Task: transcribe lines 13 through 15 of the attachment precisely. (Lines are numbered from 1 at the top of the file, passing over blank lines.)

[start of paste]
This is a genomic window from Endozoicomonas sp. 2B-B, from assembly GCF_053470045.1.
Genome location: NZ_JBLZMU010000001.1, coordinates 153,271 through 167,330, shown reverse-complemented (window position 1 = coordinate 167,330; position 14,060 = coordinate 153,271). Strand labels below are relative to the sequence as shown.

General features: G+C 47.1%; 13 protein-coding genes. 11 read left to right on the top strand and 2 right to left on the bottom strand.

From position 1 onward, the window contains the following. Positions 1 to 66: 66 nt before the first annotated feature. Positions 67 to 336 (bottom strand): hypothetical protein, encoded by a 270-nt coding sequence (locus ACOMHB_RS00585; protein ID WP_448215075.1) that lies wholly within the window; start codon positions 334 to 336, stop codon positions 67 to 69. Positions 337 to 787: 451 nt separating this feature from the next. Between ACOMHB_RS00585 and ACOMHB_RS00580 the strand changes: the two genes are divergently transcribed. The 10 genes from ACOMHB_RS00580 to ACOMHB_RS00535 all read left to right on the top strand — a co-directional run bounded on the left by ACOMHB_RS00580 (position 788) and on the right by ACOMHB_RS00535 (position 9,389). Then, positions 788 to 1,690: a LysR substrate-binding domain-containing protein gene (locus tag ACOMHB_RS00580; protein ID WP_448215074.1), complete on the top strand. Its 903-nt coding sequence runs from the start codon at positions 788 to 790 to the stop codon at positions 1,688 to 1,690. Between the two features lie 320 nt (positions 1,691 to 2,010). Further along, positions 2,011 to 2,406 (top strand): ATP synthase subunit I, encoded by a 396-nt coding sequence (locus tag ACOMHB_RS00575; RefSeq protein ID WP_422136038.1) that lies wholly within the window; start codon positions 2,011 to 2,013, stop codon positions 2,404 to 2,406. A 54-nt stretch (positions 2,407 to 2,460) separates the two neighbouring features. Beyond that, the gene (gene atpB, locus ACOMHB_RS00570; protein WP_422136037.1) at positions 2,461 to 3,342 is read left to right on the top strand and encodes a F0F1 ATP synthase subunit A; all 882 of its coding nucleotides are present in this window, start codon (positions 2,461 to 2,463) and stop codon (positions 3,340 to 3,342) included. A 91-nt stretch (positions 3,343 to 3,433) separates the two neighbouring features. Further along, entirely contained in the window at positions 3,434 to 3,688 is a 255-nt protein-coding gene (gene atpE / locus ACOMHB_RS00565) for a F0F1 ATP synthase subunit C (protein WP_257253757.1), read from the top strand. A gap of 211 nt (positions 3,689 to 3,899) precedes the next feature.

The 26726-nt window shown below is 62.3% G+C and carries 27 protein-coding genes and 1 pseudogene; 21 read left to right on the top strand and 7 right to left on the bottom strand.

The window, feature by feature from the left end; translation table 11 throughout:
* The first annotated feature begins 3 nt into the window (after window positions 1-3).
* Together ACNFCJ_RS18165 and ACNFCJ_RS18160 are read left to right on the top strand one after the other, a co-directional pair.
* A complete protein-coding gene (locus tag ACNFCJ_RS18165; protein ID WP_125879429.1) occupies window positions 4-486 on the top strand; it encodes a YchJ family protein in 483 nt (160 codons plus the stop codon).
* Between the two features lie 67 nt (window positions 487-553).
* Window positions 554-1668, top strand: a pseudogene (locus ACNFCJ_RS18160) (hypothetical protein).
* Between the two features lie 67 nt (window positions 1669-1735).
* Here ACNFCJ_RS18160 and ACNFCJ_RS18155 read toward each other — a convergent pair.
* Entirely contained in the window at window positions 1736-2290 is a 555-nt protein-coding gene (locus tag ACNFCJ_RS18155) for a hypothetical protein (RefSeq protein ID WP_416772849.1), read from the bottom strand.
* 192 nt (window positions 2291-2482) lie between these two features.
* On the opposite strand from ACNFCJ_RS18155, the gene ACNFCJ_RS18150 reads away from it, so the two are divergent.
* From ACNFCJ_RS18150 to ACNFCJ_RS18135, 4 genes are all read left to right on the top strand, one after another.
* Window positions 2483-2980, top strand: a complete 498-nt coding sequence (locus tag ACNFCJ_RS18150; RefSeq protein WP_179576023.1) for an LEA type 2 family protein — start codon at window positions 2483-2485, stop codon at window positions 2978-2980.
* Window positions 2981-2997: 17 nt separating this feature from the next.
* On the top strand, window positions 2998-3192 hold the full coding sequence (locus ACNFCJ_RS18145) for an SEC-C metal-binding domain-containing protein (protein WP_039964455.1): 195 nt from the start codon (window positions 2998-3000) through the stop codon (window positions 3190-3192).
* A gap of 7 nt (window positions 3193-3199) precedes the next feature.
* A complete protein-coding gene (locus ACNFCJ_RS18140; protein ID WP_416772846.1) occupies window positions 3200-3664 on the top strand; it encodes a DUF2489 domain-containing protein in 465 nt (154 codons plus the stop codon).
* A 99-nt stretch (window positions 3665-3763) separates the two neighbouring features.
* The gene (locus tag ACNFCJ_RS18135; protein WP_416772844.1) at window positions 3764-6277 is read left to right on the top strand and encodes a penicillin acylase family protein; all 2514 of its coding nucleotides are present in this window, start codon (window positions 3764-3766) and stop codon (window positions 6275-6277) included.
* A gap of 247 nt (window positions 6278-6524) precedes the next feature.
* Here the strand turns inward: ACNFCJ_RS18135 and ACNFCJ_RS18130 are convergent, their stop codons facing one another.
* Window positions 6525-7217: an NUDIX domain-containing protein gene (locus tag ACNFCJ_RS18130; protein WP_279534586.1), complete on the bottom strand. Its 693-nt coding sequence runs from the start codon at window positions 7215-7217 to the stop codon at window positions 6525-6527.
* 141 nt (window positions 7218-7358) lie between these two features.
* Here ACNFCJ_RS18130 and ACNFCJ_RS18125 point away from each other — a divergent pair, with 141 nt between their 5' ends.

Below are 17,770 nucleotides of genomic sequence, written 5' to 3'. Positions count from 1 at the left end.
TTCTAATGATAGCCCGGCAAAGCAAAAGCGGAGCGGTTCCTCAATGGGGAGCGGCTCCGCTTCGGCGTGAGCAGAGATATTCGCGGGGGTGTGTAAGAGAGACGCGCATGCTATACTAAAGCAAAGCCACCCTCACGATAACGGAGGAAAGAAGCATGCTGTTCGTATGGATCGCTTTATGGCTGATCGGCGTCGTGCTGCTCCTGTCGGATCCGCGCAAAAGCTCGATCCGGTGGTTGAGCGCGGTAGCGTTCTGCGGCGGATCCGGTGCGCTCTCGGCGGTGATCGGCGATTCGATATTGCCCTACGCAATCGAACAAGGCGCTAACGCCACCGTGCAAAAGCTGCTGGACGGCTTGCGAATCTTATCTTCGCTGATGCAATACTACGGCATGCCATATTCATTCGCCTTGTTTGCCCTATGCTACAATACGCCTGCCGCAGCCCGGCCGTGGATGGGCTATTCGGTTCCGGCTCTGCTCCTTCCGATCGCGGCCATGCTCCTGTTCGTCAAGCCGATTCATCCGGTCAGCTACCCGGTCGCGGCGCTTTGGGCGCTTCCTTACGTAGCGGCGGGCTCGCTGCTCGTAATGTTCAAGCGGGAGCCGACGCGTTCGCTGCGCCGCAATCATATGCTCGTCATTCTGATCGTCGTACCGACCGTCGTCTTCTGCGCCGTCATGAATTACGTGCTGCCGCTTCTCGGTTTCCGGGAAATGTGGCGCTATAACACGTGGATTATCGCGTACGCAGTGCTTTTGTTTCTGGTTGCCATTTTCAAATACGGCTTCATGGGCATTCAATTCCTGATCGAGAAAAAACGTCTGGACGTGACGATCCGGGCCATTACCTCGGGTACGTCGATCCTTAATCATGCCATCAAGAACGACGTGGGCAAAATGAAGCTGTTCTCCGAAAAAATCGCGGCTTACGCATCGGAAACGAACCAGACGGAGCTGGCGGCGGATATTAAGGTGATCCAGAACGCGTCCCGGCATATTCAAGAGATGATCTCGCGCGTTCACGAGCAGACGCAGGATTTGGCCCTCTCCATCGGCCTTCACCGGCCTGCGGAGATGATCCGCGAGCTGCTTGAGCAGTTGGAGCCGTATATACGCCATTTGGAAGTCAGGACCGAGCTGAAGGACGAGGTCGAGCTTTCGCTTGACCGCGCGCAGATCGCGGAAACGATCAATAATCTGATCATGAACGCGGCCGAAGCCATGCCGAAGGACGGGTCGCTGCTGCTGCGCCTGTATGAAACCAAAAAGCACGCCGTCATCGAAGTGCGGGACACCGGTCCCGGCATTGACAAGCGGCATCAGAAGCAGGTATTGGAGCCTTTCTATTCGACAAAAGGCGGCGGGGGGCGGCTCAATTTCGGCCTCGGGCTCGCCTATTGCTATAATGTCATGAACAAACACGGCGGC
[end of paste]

* Here ACNFCJ_RS18160 and ACNFCJ_RS18155 read toward each other — a convergent pair.
* Entirely contained in the window at window positions 1736-2290 is a 555-nt protein-coding gene (locus tag ACNFCJ_RS18155) for a hypothetical protein (RefSeq protein ID WP_416772849.1), read from the bottom strand.
* 192 nt (window positions 2291-2482) lie between these two features.